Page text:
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Location: UFOUpDatesList.Com > 2008 > May > May 11

Re: Shostaks's 'Phoenix Lights' With Rebuttals

From: Bruce Maccabee <brumac.nul>
Date: Sat, 10 May 2008 22:22:54 -0400
Archived: Sun, 11 May 2008 07:44:41 -0400
Subject: Re: Shostaks's 'Phoenix Lights' With Rebuttals

>From: Don Ledger <dledger.nul>
>To: ufoupdates.nul
>Date: Sat, 10 May 2008 14:59:52 -0300
>Subject: Re: Shostaks's 'Phoenix Lights' With Rebuttals

>>From: Frank Warren <frank-warren.nul>
>>To: ufoupdates.nul
>>Date: Sat, 10 May 2008 07:08:09 -0700
>>Subject: Re: Shostaks's 'Phoenix Lights' With Rebuttals

>>>From: Bruce Maccabee <brumac.nul>
>>>To: <ufoupdates.nul>
>>>Date: Fri, 9 May 2008 11:54:37 -0400
>>>Subject: Re: Shostaks's 'Phoenix Lights' With Rebuttals


>>>The flares burn with an output rated at up to 2 million
>>>candlepower. Can be seen at night for many tens of miles.

>>>The images in the 10:00pm videos do not show any smoke trails,
>>>but one wouldn't expect to see the light reflected from smoke
>>>from a great distance.

>>>Instead, the brightness of the flare would create an image that
>>essentially 'covers-up' any light from the smoke. (The image
>>actually recorded by the camera is many times larger than the
>>image would be if the camera optics were 'perfect'.

>>>Note that the image of a distant very bright light is much larger
>>>than the image of an equally distant' dim light. The image size
>>>increases with brightness.)

>>>The videos by Krzysten ("Krzysten arc") and C. Rairdon are
>>>particularly valuable for analysis because the lights are seen
>>>long enough to be able to prove that they drop downward and to
>>>the left, consistent with falling flares in an airmass that was
>>>moving west to east (right to left in the videos looking


>If memory serves it was nearly a couple of weeks [10 days?]
>before the AF copped to the training exercise.

The big sighting was March 13, 1997. It wasn't until June(?)
that the AF identified the "Snowbirds" (Maryland Air National
Guard; MANG) as the source of the flares that were ejected at
high altitude over the training range west of Tucson (south-
southwest of Phoenix)

>Also to clarify,
>I used the tower at Sky Harbour International AP as a measuring
>point to get distances from there to the restricted Military
>Operations Area. But Sky Harbour tower is about 11 miles south
>and slightly east of the city's center. That brings the 75 miles
i>nto play once more making the distance to the edge of to the
>closest SELLS MOA 65 miles.

>The personnel at that tower - field elevation 1,135 feet with
>the tower probably 100 feet higher than that - would have had
>their view of the AF flares blocked by South Mountain at a
>minimum of 2050 feet elevation with a tower sticking up a
>maximum of 1000 feet. Beyond that is the south end of the Sierra
>Estrella range at around 4,400 feet. Therefore the flares would
>have had to have been ignited at considerable elevation for them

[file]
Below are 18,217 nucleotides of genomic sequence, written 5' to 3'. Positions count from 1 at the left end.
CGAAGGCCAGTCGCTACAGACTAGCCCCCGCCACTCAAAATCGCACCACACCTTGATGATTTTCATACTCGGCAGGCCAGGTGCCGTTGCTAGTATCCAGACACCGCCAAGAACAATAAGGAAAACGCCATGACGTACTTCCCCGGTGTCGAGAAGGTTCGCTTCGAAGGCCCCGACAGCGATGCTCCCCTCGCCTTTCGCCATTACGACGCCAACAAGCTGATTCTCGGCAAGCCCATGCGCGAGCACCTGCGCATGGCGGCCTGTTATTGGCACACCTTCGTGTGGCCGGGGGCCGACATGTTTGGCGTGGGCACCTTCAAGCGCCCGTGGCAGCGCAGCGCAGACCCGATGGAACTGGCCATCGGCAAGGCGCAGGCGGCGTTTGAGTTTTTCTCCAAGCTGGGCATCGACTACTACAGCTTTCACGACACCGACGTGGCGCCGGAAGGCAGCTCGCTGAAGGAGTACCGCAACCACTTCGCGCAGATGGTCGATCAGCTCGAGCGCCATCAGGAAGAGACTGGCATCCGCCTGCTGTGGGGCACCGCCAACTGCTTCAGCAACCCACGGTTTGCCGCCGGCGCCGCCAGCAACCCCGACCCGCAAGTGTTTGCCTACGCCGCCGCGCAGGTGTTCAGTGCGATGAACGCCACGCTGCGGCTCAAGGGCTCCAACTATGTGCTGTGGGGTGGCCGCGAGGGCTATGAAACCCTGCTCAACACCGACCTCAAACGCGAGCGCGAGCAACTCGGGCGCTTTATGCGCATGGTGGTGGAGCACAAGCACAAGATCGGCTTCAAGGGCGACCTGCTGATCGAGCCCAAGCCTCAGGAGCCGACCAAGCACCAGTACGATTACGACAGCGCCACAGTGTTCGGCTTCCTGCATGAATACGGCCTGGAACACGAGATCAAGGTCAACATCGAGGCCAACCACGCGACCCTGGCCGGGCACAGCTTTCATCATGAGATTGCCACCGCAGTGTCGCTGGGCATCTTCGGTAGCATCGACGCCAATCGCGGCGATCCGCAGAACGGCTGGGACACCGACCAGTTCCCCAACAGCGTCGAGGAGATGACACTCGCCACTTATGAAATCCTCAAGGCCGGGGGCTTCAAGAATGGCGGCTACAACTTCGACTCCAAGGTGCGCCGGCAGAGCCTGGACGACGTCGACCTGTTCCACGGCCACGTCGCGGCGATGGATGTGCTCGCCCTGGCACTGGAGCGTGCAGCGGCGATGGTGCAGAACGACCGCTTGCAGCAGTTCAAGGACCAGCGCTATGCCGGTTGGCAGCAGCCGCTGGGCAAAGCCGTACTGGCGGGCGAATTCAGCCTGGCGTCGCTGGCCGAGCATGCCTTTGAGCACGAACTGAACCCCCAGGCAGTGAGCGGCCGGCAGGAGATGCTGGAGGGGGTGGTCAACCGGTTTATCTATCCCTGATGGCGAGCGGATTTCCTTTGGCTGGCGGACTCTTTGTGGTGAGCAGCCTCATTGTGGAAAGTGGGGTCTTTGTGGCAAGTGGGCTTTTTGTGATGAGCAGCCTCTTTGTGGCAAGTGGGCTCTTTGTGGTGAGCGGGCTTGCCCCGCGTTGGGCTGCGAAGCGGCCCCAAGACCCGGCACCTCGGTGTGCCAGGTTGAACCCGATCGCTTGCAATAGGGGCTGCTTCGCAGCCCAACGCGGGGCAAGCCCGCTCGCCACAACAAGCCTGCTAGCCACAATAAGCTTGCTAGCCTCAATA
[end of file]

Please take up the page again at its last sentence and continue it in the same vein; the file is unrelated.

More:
>to be seen by the tower personnel.

This strongly suggests that the tower personnel who saw lights
did not see the flares. Apparantly March 13 was a 'UFO night'
when there were orbs (as well as the massive triangle) seen by
some people which were *not* the flares south-southwest of the
city. Unfortunately the emphasis on the videos has muddied the
waters because at least the Krzysten and Rairdon (and probably
the King- Hamilton) videos were flares (all these people were
looking toward the sighting line convergence of K and R.

>I'm sure the Air Force could do the simple math and determine
t>hat to get a plausible decoy off the ground that they would
>have to ignite a pattern or flares at sufficient altitude to
>give a clear view to the already shaken witnesses back in

That may be true. Or it may be that the MANG was doing it anyway
so the AF didn't have to react.

>The airfield that I fly out of was used in 1988 for an army war
>game. The idea was to capture the field. The only aircraft
>involved were a couple of P-3 Orions, called Auroras in Canada,
>which dropped flares over the field and the barrens to the east.

>That was the second time I had seen the LUU1 and 2 flares in


>Anyway the smoke trails were clearly evident while the flares
>dropped however, during an exercise over the Atlantic some years
>later, the flares dropped about 10 miles away were, as suggested
>by Bruce, over-masking blobs of light with no evident smoke
>trails. The flares themselves hid these or more likely the eye
>was overwhelmed by the pinpoint of brilliant light; like trying
>to see the car behind the headlights when they are shining right
>in your eyes.

Right on, regarding the flares at 10 (more more) miles. Cameras
and telescopes have the same problem as eyes: it is difficult or
impossible to see or resolve objects that are close to a very
bright light. (Astronomers are particularly aware of this when
trying to see planets.)

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